Wednesday, September 8, 2021

The Current Chaos

Have I mentioned that there's a substitute teacher shortage? I mean, I may have alluded to it several times as this is the reality I'm living, but I don't think I've come out and said it. It's bad enough that it's made the media

Two weeks ago (last week's posts on this blog) I was covering a vacant English class. On Tuesday of that week, I ran into Mrs. O. (In the bathroom, but that's neither here nor there.) The next day (Wednesday), she was starting her leave (she had to have surgery, and she's now recovering from that). And she didn't have a sub to cover her classes. 

When I worked the second day of school, I ran into Mrs. O. She mentioned the surgery and asked if I was doing long-term jobs. I gave a non-committal answer. She said she'd request me. 

(No, teachers aren't required to find their own subs. But when teachers are going to be out, they can request who takes their classes. That's how I got that long-term gig in April. The sub caller gives us the option, which we can turn down, but if I've said yes to the teacher, I take the gig.) 

Of course, I didn't know I'd be in the vacant English class when Mrs. O needed to be out. And I didn't know that there'd be no one else to take the class. 

Seriously. No. One. 

Mrs. O was told that in all likelihood, her classes would be covered period-by-period daily by different teachers on campus. For the entire month that she's due to be out. 

But then, on Wednesday after school, I was informed that they had hired someone for the vacant English class, and Mrs. B was starting on Thursday. Yes, the next day. 

Because the English classes were scheduled to take a standardized test, I did two days of transition with Mrs. B (because I'd already set everything up), and then the next Monday (last Monday) I'd transition into Mrs. O's class. 

I had lesson plans. I knew what was going on. I was ready. 

Then, Monday morning...

I got a call. Sub caller. They needed me to cover a fifth grade class, and I had no choice in the matter. 


(Tomorrow's post is all about how that day went.) 

I heard later how the school had to scramble to cover Mrs. O's classes yet another day. 

It's bad. If you've ever considered becoming a substitute teacher... 

Yes. Okay. Fine. 

It wasn't that funny. 

Still laughing? 

I'll give you a minute before I continue on...

So, yes, I'm now covering Mrs. O's classes and will do so (unless pulled again) for the rest of this month. And every day, there will be classes that go uncovered. It's been like this since day one of the school year, and it doesn't appear to be changing any time soon.

So, how's your job going?


  1. There seems to be a shortage in just about everything these days. I didn't expect there to be one in the teacher substitute field, but guess I was wrong.

    Talk about having ups and downs, Liz. This Covid has made a huge jumble of lives. Hope you keep this job long term.

    1. Long enough, anyway. I much prefer day-to-day, but right now the need is for long terms, so...

  2. Sheesh! That sounds like an anxiety-inducing situation. I know we had schools close down here in Idaho because there aren't enough subs to cover. It sounds like a harsh situation all around.

  3. Yes, schools around here are struggling, too.

  4. There's a teacher shortage around here too. Maybe if they paid more, it wouldn't be such a problem.

  5. I think lot of jobs have shortage of workers. I could list quite a few reason why.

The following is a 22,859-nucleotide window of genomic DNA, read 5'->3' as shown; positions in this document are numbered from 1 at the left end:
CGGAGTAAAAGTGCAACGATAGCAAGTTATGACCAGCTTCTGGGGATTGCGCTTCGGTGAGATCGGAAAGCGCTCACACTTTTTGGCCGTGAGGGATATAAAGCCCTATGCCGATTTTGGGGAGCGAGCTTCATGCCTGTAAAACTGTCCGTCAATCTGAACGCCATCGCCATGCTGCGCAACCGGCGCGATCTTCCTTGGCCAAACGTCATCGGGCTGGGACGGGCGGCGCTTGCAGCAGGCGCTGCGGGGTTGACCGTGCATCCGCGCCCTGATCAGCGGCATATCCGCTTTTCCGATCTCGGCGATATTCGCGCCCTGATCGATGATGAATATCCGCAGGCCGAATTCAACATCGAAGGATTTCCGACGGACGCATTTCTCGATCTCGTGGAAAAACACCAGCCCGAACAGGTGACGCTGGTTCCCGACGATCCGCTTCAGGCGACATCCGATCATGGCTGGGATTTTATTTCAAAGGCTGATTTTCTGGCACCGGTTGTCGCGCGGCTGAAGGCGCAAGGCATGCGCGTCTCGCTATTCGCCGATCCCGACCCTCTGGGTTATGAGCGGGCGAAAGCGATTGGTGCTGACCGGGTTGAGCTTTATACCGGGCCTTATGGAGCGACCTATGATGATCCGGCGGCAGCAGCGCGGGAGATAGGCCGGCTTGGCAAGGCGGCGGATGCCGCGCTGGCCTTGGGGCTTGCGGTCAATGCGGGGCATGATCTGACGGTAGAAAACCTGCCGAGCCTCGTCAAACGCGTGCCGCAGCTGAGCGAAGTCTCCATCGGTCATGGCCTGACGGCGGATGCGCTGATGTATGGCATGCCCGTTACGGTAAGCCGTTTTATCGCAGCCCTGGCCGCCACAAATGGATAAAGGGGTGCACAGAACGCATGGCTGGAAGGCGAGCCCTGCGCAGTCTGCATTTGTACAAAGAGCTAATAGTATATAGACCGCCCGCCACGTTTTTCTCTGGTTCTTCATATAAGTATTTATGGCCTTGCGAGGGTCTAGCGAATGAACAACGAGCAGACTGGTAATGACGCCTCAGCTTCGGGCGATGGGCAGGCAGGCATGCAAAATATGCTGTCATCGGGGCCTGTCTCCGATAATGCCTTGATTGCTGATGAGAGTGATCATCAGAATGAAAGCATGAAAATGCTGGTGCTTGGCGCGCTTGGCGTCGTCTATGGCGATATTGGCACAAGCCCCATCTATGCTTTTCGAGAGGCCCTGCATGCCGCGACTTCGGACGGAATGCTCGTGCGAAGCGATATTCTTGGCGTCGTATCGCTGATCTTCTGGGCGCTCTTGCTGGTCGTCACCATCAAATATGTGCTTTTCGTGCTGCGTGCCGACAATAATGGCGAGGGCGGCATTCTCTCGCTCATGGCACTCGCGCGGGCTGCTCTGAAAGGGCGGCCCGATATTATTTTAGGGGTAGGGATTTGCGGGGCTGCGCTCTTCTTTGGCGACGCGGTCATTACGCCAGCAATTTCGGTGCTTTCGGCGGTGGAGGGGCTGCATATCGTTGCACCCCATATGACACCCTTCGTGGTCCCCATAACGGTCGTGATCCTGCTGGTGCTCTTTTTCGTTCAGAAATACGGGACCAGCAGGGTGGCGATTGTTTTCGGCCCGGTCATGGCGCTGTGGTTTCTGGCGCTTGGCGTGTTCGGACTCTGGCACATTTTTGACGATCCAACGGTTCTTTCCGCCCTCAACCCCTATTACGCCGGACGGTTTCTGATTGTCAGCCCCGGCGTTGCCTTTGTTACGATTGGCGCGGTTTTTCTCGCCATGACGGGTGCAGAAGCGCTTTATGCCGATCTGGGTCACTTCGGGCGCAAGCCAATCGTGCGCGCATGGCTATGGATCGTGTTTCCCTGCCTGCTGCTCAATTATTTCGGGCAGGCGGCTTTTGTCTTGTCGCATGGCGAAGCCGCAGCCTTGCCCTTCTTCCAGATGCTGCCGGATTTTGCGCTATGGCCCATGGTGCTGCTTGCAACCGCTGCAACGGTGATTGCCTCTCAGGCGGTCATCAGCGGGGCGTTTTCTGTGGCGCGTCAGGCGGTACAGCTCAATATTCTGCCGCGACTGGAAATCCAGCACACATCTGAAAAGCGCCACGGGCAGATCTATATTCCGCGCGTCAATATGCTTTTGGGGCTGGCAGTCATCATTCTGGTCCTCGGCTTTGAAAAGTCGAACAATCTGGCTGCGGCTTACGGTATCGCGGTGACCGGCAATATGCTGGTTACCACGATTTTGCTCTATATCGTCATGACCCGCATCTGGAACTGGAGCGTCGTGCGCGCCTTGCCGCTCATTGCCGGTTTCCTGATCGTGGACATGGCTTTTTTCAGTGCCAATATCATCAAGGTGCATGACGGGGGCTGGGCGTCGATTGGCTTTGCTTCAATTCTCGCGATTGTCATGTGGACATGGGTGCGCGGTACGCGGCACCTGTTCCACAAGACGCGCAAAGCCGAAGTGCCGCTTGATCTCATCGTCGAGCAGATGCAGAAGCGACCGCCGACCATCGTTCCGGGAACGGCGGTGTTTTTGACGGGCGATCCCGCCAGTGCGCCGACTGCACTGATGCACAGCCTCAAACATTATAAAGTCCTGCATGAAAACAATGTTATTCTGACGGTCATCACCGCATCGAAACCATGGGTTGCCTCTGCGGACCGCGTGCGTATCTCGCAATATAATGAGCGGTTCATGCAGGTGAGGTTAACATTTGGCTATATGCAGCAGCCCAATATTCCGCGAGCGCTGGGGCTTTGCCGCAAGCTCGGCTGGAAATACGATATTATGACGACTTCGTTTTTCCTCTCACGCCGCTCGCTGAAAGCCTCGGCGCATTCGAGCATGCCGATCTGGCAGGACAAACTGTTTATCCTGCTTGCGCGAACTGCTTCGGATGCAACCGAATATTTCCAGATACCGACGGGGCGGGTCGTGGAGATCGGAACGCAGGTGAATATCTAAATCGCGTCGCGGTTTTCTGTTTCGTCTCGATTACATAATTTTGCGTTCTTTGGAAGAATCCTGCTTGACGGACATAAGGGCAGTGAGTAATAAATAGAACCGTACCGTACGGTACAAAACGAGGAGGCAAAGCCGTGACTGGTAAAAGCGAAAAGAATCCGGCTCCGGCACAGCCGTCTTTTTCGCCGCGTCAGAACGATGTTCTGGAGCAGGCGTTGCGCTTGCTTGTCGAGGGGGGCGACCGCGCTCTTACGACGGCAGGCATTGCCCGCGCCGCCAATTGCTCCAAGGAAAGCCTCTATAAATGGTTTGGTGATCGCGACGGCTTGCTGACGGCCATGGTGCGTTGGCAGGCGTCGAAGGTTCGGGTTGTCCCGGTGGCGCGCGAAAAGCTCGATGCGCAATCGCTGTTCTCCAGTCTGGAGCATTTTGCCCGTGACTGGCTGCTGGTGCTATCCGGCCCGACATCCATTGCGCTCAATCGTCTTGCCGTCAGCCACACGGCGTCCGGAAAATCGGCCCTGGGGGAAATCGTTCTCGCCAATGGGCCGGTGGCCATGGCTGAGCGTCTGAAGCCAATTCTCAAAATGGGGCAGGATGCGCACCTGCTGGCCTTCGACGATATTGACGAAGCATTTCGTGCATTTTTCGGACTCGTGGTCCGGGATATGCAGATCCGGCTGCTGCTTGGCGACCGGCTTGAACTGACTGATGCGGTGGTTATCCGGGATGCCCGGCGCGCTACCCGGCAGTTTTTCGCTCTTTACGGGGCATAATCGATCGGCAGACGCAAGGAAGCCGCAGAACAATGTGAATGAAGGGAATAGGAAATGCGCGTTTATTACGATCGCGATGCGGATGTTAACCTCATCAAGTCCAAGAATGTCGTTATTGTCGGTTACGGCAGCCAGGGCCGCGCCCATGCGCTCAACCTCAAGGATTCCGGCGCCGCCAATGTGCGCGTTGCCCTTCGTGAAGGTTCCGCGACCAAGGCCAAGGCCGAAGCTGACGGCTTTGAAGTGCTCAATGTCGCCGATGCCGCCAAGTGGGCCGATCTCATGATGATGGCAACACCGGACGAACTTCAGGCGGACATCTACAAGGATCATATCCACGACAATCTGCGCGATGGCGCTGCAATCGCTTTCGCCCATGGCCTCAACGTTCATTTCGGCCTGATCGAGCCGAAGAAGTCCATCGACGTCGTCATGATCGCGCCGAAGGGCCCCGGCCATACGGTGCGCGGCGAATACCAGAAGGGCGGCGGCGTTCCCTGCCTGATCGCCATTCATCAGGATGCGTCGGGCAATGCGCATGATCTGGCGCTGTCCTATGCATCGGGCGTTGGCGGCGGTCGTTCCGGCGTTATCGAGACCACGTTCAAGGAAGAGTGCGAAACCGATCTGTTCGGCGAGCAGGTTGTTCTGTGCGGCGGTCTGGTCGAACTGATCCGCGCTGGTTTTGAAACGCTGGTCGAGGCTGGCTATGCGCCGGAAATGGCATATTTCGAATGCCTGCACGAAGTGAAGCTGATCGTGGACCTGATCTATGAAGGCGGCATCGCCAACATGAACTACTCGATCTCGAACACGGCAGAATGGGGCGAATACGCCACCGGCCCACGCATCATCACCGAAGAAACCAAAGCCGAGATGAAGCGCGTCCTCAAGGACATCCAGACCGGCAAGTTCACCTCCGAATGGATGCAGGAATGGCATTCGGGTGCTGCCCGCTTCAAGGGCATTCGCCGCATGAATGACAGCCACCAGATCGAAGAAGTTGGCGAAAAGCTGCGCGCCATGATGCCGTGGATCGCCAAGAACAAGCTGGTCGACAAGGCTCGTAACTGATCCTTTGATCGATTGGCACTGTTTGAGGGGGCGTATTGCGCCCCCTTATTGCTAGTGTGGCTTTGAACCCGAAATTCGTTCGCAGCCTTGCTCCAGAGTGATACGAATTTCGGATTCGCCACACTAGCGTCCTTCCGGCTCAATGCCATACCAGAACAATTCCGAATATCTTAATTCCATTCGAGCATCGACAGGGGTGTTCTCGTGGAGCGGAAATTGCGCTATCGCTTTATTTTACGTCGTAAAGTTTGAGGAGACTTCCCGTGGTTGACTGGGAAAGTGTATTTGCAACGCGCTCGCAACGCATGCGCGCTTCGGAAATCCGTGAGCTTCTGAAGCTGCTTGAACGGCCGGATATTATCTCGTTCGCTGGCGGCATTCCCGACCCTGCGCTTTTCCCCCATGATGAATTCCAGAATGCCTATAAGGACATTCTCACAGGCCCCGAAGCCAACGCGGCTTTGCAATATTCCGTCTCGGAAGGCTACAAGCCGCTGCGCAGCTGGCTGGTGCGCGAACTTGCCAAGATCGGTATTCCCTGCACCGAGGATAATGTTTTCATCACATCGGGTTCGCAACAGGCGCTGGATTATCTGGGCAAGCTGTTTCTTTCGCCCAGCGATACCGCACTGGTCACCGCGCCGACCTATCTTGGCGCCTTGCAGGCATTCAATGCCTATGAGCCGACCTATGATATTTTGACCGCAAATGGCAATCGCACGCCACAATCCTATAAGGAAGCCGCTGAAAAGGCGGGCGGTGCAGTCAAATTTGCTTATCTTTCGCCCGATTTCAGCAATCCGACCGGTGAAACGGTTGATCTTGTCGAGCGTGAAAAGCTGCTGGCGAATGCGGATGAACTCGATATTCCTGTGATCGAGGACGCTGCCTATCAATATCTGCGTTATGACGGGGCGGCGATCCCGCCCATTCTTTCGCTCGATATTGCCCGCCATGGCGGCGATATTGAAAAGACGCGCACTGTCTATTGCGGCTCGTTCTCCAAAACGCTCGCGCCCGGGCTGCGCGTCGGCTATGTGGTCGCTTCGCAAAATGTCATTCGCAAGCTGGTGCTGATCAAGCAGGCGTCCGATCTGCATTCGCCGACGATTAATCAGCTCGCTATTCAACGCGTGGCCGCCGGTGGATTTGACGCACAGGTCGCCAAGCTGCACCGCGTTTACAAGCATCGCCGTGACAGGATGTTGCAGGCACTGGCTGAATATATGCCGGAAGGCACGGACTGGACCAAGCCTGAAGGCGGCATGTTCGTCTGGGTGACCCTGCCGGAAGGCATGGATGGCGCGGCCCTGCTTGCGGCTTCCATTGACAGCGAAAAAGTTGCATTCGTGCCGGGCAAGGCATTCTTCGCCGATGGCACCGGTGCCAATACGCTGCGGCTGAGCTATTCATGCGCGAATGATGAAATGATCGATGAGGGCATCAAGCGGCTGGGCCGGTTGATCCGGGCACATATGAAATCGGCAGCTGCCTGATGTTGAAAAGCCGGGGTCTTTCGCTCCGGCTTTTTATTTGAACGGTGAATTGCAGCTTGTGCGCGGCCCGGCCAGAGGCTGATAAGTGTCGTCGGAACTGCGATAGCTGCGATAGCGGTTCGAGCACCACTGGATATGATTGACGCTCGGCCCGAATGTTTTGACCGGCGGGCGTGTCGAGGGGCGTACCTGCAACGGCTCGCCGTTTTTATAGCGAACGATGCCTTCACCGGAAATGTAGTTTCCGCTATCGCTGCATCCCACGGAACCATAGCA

Coffee is on and stay safe

    1. I've read a variety of reasons, too. Yikes. Hang in there!

  6. Well my "job" involves online tutoring for Chinese students and China has enacted a law that prevents (or otherwise limits) after school classes. Everyone is scrambling to keep the classes going. Parents, schools, teachers. Because no one likes this.

    So in short, the tutoring gig will probably end as families finish out the contracts already paid for. BUT I am working at getting back into voice recording. So... my work situation is in a state of flux. Like so many people's.

    1. In flux is definitely the current state of everything, it seems. Good luck with the change in work.

  7. Hi Liz - I think I'd go 'nutty' dealing with all the changes - I am so glad I'm out of it. All the best - Hilary

  8. There seems to be shortage of people in so many fields right now. It sounds good that you know what you're going to be doing for the rest of the month, hopefully. How do they decide which classes to cover and which ones don't get covered when there aren't enough substitutes?

    I'm back to working from home. We were back in the office for about a month.

    1. They fill the elementary schools first. Then it just becomes which high school teachers didn't get filled. Often I'll get a choice as to which teacher I'm covering, so it's whichever teachers didn't get picked.

      Because high school, they can borrow other teachers to fill in on their conference periods, so things get covered. It's just a patchwork. Things have been like this for enough years that at the high school level we're used to period subbing.

  9. My job is a peach compared to yours. I had no idea there was a shortage. Here, there are many teachers because they get paid well, can clump their sick leave throughout the years and their pensions are excellent. They make about $3,000 to $3,500/mth Canadian if on a pension and between $4,000 to $6,000 per month when working. Anyway, I am working from home, Mon-Fri and they treat us quite well.

    1. Ah, working from home. What I am doing today. This is quite a story, actually, and it will be on the blog next week.

      Yeah, teaching is experiencing a shortage. Maybe they'll figure out how to fix the issue one of these days.

  10. There seems to be a shortage in just about everything these days.


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